Travel Report: Reunification Palace, Ho Chi Minh.
Reunification Palace, Ho Chi Minh.
I have to admit that I did not fall in love with the city of Ho Chi Minh. For the most part I felt it lacked the charm of its sister metropolis, Hanoi. In fact, right from day one I thought there was just a touch of Beijing and New Delhi to the place. You know, in terms of its relentless traffic and frenetic crowds. The intense pollution and the sprawling, uncompromising nature of the place.
Nevertheless, HCM’s essential Vietnam War sights alone justify pencilling in at least two to three days. The first site I crossed off was Reunification Palace, also known as Independence Palace, Presidential Palace and Reunification Convention Hall. And then you’ve got the building’s original names, Saigon Governor’s Palace and Norodom Palace. Are you confused yet?
The site’s history is a long and complicated one. Finished in 1873, the French constructed the palace to celebrate their recent conquest of southern Vietnam. This, they figured, would be a grand centre of bling in which they could house The Governor of French Cochinchina, a dude by the name of Marie Jules Dupré.
Reunification Palace, Vietnam.
From here it’s easy to get bogged down in the dense backstory. I’ll try to summarise it as briefly as I can. By the late 1880s, the political landscape had changed. French Cochinchina had become part of the Indo-Chinese Union, which resulted in a demotion of sorts for the governor. As a result, he had to move into less fancy lodgings.
This was good news for the governors of French Indochina! Indeed it was they who lived here until 1945 when the Japanese swept in with a successful coup during World War II. Thus Japanese officials called the palace home until the Allied Forces secured their surrender and it went back to France again. Phew, bear with me while I break for a cup of tea.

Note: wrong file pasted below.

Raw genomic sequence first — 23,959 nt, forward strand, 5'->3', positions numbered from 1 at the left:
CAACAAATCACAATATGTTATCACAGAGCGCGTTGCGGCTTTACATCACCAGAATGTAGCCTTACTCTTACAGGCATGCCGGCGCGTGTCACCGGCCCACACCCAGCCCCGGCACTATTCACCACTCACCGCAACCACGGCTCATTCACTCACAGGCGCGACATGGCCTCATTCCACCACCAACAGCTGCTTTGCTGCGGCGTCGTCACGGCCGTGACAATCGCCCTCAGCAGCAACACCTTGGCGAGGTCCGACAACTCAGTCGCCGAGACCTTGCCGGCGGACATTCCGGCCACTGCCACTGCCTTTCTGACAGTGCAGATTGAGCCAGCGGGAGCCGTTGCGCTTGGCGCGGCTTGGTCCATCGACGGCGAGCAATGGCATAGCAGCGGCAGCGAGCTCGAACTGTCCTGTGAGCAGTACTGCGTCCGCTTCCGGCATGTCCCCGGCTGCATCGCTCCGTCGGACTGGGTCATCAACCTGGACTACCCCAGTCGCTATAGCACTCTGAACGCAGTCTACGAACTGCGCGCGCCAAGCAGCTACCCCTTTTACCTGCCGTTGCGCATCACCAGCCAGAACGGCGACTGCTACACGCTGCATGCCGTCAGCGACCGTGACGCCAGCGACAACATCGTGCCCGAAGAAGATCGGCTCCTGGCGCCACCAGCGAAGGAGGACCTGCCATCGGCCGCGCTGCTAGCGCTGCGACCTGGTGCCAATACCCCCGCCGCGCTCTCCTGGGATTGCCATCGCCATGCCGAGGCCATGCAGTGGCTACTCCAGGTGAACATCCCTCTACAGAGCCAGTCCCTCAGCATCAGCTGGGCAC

In 1954 the French finally called it a day in Vietnam and in September that year the building fell into the hands of Ngo Dinh Diem, the Prime Minster of the State of Vietnam. The following year he became the first president of The Republic of Vietnam after defeating former Emperor Bao Di in The 1955 State Referendum. This is when Diem renamed the building Independence Palace.
Unfortunately, the doomed palace lasted just another seven years. On the 27th of February 1962 two rebel pilots went against Dinh’s orders and bombed the old joint, instead of attacking the Viet Cong as they’d been instructed. President Dinh survived the bombing, though his palace sustained heavy damage, losing the entire left wing.
Adventures in Vietnam.
Rather than restore the place, Dinh arranged for its demolition. In its place, he had a new palace built and that’s the structure visitors to Ho Chi Minh see today. Dinh hired the renowned Vietnamese architect Ngo Viet Thu to oversee its creation in the modernist style. The project eventually came to completion in October 1966.